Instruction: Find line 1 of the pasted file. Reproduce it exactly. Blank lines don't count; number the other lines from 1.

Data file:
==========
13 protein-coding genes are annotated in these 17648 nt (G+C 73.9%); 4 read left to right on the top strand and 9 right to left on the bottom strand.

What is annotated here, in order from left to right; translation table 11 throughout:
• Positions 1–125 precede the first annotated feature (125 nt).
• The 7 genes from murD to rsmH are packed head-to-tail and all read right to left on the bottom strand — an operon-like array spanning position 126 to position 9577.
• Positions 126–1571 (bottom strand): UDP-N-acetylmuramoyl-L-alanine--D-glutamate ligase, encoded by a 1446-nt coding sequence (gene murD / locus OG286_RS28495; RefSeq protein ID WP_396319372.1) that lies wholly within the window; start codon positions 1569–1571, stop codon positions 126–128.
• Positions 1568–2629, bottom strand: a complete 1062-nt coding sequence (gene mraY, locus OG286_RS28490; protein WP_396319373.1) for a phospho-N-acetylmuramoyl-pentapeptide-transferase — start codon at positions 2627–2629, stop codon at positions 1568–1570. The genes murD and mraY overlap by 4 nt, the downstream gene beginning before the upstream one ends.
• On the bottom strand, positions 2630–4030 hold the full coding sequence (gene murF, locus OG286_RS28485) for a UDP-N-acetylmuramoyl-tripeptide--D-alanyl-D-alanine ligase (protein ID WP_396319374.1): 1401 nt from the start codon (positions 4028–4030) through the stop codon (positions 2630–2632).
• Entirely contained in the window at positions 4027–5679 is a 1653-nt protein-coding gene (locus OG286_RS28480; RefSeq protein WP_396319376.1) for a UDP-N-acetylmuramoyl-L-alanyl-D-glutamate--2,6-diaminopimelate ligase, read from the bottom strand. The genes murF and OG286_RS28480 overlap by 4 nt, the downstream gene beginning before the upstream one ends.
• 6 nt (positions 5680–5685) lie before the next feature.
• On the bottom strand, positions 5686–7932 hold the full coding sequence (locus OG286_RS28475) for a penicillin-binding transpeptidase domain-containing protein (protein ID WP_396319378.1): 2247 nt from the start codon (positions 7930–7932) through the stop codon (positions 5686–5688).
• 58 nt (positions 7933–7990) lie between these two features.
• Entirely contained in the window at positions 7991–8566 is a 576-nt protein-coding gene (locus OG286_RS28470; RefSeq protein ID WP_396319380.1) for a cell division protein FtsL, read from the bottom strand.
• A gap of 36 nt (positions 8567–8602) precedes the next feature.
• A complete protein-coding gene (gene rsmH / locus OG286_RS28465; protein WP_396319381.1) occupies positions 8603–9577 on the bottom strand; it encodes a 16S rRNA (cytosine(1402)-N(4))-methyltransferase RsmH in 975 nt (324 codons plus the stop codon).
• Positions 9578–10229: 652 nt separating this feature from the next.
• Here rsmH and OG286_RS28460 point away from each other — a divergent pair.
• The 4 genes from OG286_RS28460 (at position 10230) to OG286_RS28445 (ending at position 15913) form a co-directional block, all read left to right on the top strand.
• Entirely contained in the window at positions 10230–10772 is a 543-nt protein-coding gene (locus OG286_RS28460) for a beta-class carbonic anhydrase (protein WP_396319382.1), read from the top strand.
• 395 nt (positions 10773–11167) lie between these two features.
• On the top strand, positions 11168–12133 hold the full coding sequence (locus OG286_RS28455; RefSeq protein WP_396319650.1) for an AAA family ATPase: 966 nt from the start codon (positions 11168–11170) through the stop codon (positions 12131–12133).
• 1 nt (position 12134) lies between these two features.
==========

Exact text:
13 protein-coding genes are annotated in these 17648 nt (G+C 73.9%); 4 read left to right on the top strand and 9 right to left on the bottom strand.